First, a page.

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Copy of The Civil Disobedience

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Sara Leonetti

on 17 September 2015

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Transcript of Copy of The Civil Disobedience

Civil Disobedience
Influenced by the writer Ralph Waldo Emerson
Introduced Thoreau to the ideas of transcendentalism
Individualism:
http://www.intrepidreport.com/archives/3651
(cc) photo by theaucitron on Flickr
Biography
Father pencil maker
Maternal grandfather, Asa Dunbar
Led Harvard´s "Butter Rebellion" (1776)
The first student protest
Studied at Harvard University
People was astonished the tranquility of how he faced death
Died at the age of 44
Interesting Facts:
Legend - He refused to pay his $5 for his Harvard diploma.
He was an abolitionist.
Thoreau is pronounced like the word "thorough"
One of the first Americans that supported Darwin´s theory of evolution
He was a vegetarian.
He influenced Gandhi and MLK, Jr.

Individuals are greater than any institution.
Basic truths are arrived at through intuition.
The inner soul leads to truth.
Nature is significant.
Nature leads to self-knowledge.
Nature is good in comparison with society.
The mind is all we need.
The Over-soul is present.
Be an individual.
Each person should live for himself and follow his own interests and goals.
Individual priorities over world concerns.
Maintain their integrity by staying true to their values and concerns.
Henry David Thoreau (July 12, 1817 – May 6, 1862)
Sleepy Hollow Cemetery
Concord, Massachusetts.
Civil disobedience is the active, professed refusal to obey certain laws, demands, and commands of a government, or of an occupying international power. It is commonly, though not always, defined as being nonviolent resistance. It is one form of civil resistance.
Martin Luther King:
I became convinced that noncooperation with evil is as much a moral obligation as is cooperation with good. No other person has been more eloquent and passionate in getting this idea across than Henry David Thoreau. As a result of his writings and personal witness, we are the heirs of a legacy of creative protest. The teachings of Thoreau came alive in our civil rights movement; indeed, they are more alive than ever before. Whether expressed in a sit-in at lunch counters, a freedom ride into Mississippi, a peaceful protest in Albany, Georgia, a bus boycott in Montgomery, Alabama, these are outgrowths of Thoreau's insistence that evil must be resisted and that no moral man can patiently adjust to injustice.

*Martin Luther King*
Leader in African-American Civil Rights Movement
"I became convinced that noncooperation with evil is as much a moral obligation as is cooperation with good. No other person has been more eloquent and passionate in getting this idea across than Henry David Thoreau. The teachings of Thoreau came alive in our civil rights movement. Thoreau's insistence that evil must be resisted and that no moral man can patiently adjust to injustice."
MLK, Jr. was assassinated April 4, 1968, at 39
The most powerful weapons are truth noninjury, courage and soul force.
October 1908 while Gandhi was in South Africa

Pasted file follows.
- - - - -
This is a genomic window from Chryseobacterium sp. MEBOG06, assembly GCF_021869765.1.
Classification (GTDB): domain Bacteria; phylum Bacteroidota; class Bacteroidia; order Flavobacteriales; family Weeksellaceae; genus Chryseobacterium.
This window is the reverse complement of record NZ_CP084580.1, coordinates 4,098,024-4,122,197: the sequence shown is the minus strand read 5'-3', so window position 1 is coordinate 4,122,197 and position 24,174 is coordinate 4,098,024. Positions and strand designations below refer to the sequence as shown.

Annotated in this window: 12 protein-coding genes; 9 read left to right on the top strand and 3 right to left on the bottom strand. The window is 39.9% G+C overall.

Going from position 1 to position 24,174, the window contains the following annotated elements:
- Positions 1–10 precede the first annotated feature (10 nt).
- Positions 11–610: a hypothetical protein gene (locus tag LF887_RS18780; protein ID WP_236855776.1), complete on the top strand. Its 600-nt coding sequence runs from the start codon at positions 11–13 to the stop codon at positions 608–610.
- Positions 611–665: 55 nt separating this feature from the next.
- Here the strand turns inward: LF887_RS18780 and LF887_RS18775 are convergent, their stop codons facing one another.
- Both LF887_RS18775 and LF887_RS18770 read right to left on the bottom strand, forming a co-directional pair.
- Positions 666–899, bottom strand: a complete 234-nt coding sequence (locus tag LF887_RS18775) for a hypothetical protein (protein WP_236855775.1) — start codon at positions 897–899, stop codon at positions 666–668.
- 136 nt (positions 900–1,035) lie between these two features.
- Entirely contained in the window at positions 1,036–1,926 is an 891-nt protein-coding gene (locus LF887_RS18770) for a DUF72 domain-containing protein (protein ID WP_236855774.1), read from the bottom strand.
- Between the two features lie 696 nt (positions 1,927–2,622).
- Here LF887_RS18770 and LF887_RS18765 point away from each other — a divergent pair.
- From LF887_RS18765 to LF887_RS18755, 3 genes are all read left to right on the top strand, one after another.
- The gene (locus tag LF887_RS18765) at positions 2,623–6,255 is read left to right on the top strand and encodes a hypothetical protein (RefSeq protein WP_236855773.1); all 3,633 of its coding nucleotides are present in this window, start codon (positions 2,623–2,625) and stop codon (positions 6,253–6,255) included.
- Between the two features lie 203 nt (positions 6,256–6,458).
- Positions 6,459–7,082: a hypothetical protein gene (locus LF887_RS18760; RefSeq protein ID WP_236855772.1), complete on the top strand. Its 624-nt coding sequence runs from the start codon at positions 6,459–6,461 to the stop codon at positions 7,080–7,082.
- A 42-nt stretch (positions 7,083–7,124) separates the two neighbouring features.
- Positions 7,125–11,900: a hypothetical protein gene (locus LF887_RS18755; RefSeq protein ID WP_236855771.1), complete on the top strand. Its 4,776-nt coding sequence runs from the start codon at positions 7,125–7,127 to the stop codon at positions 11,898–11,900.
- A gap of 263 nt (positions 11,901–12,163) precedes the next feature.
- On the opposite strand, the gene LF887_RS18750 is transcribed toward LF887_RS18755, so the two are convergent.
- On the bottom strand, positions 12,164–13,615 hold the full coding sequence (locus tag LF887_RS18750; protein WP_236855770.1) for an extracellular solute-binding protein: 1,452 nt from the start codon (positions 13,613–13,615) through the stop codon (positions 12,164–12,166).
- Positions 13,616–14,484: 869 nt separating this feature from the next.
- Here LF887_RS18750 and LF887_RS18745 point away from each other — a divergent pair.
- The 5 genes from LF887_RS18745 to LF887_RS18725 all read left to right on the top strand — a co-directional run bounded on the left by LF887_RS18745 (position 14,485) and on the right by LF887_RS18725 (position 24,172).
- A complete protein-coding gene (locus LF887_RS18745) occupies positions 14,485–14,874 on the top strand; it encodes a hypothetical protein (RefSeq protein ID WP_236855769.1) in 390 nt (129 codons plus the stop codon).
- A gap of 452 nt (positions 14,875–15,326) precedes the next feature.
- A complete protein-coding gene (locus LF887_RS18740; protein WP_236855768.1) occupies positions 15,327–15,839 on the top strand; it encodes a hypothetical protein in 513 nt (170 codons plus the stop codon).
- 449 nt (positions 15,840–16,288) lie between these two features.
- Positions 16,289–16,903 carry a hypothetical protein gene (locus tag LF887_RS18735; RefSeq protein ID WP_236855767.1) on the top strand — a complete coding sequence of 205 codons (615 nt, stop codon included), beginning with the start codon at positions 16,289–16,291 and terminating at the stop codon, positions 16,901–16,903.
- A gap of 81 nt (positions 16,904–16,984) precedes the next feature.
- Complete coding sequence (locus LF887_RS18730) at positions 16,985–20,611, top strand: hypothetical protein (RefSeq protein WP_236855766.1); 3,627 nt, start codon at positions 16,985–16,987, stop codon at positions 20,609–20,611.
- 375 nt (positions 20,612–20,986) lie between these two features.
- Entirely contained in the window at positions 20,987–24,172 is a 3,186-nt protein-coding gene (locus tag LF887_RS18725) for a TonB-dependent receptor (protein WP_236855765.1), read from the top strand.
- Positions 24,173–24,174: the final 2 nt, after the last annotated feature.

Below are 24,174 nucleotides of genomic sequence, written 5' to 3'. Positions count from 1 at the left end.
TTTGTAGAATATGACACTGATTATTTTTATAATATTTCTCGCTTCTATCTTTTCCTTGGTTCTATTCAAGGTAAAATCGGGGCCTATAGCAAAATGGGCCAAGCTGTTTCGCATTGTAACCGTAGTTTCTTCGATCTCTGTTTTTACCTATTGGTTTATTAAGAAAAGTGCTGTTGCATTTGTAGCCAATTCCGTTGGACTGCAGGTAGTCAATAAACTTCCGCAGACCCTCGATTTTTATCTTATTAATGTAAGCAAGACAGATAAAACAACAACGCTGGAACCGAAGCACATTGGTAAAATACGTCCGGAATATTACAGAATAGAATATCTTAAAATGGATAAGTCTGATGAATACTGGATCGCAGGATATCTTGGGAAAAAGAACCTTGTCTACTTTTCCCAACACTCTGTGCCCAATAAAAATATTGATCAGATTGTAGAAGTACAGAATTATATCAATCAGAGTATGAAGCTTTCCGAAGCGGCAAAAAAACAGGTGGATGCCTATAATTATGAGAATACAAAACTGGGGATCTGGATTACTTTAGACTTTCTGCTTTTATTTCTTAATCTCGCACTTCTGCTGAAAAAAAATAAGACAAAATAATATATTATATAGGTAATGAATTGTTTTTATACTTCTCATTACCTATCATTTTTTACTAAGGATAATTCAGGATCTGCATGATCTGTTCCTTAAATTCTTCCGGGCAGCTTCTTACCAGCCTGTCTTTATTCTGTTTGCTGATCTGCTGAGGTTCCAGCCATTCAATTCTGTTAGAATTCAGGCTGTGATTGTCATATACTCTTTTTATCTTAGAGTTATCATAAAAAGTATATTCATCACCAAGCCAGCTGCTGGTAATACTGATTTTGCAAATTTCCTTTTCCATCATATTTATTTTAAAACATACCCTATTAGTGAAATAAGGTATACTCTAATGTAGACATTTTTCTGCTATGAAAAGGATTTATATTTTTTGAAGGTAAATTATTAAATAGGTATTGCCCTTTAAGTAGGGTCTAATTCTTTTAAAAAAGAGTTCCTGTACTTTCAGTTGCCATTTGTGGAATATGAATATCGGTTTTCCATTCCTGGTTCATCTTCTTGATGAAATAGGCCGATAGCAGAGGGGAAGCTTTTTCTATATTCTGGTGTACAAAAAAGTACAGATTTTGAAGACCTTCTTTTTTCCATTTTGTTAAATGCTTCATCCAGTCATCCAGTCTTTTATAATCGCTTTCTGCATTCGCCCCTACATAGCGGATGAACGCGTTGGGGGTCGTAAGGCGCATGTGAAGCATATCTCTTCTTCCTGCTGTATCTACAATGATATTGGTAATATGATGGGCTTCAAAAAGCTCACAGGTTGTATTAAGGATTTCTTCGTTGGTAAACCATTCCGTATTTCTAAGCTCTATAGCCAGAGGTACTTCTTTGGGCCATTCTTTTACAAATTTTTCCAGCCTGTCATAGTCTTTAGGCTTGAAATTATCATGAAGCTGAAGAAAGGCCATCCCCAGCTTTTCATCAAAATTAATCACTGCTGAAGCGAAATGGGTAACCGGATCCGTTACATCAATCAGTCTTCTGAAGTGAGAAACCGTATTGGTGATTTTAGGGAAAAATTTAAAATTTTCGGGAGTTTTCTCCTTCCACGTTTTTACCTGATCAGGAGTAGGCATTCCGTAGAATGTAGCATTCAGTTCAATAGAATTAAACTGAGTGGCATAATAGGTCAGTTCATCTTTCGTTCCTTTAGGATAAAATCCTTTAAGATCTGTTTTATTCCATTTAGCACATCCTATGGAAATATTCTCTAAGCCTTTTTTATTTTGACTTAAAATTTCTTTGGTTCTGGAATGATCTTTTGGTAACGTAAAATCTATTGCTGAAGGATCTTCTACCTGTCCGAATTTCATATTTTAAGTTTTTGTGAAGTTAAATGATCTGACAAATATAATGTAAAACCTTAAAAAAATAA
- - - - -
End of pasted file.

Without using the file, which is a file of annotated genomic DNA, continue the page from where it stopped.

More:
Refused to pay the tax of twenty-five pounds imposed on all Indians by the South African Govt. This led to the arrest of Gandhi.
Gandhi found Thoreau's essay on "Civil Disobedience" while he himself was undergoing a jail term.
In 1931, Gandhi told American reporter Webb Miller, “Why of course I read Thoreau . . . I read Walden first in Johannesburg in South Africa in 1906,” said Gandhi, “and his ideas influenced me greatly.”
In October 1908, Gandhi was in South Africa
He refused to pay the tax of twenty-five pounds imposed on all Indians by the South African Govt. This led to his arrest.
Gandhi found Thoreau's essay on "Civil Disobedience" while he himself was undergoing a jail term.
In 1931, Gandhi told American reporter Webb Miller, “Why of course I read Thoreau . . . I read Walden first in Johannesburg in South Africa in 1906,” said Gandhi, “and his ideas influenced me greatly.”
Gandhi was assassinated January 30, 1948, at 78.
For Thoreau, King and Gandhi, nonviolent resistance was a state of mind as well as a method of activism. They transformed their rightful outrage from reflexive anger into reflective passion for justice and love of humanity.
Logical
Appeals
That government is best which governs not at all.
Let every man make known what kind of government would command his respect, and that will be one step toward obtaining it.
I cannot for an instant recognize that political organization as my government which is the slave's government also.
Is a democracy, such as we know it, the last improvement possible in government? Is it not possible to take a step further towards recognizing and organizing the rights of man? There will never be a really free and enlightened State until the State comes to recognize the individual as a higher and independent power, from which all its own power and authority are derived, and treats him accordingly.
I find that the respectable man, so called, has immediately drifted from his position, and despairs of his country, when his country has more reasons to despair of him.
Its very Constitution is the evil.
If you are cheated out of a single dollar by your neighbor, you do not rest satisfied with knowing you are cheated, or with saying that you are cheated, or even with petitioning him to pay you your due; but you take effectual steps at once to obtain the full amount, and see to it that you are never cheated again. Men, generally, under such a government as this, think that they ought to wait until they have persuaded the majority to alter them. They think that, if they should resist, the remedy would be worse than the evil. But it is the fault of the government itself that the remedy is worse than the evil.